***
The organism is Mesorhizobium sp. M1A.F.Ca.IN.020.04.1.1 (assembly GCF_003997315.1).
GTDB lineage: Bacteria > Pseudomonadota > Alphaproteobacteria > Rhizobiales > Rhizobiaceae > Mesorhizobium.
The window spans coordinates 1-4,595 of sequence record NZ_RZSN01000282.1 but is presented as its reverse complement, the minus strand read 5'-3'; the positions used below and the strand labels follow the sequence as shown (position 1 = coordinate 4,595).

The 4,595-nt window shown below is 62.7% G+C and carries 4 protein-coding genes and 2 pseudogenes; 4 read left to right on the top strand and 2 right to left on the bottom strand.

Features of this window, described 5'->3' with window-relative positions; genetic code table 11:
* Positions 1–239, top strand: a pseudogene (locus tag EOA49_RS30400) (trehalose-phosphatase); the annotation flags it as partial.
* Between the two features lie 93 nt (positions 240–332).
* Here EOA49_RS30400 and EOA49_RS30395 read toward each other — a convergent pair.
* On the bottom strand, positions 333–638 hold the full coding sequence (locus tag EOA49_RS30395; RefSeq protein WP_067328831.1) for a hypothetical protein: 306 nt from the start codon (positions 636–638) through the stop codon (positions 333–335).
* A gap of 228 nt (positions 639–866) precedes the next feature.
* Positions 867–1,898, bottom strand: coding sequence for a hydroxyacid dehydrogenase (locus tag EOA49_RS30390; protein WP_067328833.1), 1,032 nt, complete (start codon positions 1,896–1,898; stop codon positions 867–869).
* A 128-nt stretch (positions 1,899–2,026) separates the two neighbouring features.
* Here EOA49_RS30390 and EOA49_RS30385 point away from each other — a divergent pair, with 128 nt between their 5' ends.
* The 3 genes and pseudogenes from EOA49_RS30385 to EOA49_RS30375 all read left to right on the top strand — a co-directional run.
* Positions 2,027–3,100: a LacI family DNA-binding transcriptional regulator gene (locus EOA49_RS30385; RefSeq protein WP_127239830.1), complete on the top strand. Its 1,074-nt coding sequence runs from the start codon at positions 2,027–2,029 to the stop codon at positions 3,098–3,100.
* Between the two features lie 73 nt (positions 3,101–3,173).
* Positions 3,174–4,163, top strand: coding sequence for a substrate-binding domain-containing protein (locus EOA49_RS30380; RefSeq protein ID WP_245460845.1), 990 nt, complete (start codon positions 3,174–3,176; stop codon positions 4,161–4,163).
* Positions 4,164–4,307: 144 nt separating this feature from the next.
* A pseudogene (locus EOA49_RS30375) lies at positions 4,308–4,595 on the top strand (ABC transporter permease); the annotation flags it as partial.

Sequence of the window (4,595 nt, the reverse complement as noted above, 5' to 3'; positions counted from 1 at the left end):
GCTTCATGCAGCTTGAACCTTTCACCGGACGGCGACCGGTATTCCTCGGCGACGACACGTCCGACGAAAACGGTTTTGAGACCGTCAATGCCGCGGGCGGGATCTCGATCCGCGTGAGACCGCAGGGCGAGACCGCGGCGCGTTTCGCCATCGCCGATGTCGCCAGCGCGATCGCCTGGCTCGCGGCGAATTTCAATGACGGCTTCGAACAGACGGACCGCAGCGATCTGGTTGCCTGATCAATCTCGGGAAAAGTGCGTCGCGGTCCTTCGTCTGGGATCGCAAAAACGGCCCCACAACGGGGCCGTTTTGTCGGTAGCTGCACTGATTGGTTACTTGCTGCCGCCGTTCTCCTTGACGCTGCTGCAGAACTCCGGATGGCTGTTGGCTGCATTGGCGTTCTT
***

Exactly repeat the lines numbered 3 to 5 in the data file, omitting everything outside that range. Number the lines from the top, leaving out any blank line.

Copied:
The window spans coordinates 1-4,595 of sequence record NZ_RZSN01000282.1 but is presented as its reverse complement, the minus strand read 5'-3'; the positions used below and the strand labels follow the sequence as shown (position 1 = coordinate 4,595).

The 4,595-nt window shown below is 62.7% G+C and carries 4 protein-coding genes and 2 pseudogenes; 4 read left to right on the top strand and 2 right to left on the bottom strand.

Features of this window, described 5'->3' with window-relative positions; genetic code table 11: